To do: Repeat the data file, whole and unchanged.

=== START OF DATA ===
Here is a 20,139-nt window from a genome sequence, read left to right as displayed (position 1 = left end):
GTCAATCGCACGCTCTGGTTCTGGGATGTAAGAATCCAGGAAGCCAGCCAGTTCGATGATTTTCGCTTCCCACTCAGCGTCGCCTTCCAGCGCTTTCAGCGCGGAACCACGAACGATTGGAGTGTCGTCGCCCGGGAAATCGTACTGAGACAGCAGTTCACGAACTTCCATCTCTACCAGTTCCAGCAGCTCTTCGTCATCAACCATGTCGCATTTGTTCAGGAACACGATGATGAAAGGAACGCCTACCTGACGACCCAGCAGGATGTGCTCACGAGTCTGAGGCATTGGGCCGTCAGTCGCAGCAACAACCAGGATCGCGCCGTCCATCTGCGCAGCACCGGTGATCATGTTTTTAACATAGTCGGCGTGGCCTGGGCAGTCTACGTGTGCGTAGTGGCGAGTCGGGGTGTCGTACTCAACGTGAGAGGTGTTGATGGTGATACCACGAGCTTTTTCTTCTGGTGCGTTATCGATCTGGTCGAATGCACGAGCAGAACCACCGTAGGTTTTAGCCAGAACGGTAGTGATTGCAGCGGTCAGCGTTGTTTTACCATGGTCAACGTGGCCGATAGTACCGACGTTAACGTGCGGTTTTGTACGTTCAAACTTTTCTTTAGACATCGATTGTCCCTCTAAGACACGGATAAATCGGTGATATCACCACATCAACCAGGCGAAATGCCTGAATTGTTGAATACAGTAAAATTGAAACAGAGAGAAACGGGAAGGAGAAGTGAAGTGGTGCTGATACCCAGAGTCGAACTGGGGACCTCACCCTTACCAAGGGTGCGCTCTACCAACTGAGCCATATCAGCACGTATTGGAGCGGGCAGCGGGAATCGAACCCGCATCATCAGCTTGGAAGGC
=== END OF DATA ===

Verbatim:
Here is a 20,139-nt window from a genome sequence, read left to right as displayed (position 1 = left end):
GTCAATCGCACGCTCTGGTTCTGGGATGTAAGAATCCAGGAAGCCAGCCAGTTCGATGATTTTCGCTTCCCACTCAGCGTCGCCTTCCAGCGCTTTCAGCGCGGAACCACGAACGATTGGAGTGTCGTCGCCCGGGAAATCGTACTGAGACAGCAGTTCACGAACTTCCATCTCTACCAGTTCCAGCAGCTCTTCGTCATCAACCATGTCGCATTTGTTCAGGAACACGATGATGAAAGGAACGCCTACCTGACGACCCAGCAGGATGTGCTCACGAGTCTGAGGCATTGGGCCGTCAGTCGCAGCAACAACCAGGATCGCGCCGTCCATCTGCGCAGCACCGGTGATCATGTTTTTAACATAGTCGGCGTGGCCTGGGCAGTCTACGTGTGCGTAGTGGCGAGTCGGGGTGTCGTACTCAACGTGAGAGGTGTTGATGGTGATACCACGAGCTTTTTCTTCTGGTGCGTTATCGATCTGGTCGAATGCACGAGCAGAACCACCGTAGGTTTTAGCCAGAACGGTAGTGATTGCAGCGGTCAGCGTTGTTTTACCATGGTCAACGTGGCCGATAGTACCGACGTTAACGTGCGGTTTTGTACGTTCAAACTTTTCTTTAGACATCGATTGTCCCTCTAAGACACGGATAAATCGGTGATATCACCACATCAACCAGGCGAAATGCCTGAATTGTTGAATACAGTAAAATTGAAACAGAGAGAAACGGGAAGGAGAAGTGAAGTGGTGCTGATACCCAGAGTCGAACTGGGGACCTCACCCTTACCAAGGGTGCGCTCTACCAACTGAGCCATATCAGCACGTATTGGAGCGGGCAGCGGGAATCGAACCCGCATCATCAGCTTGGAAGGC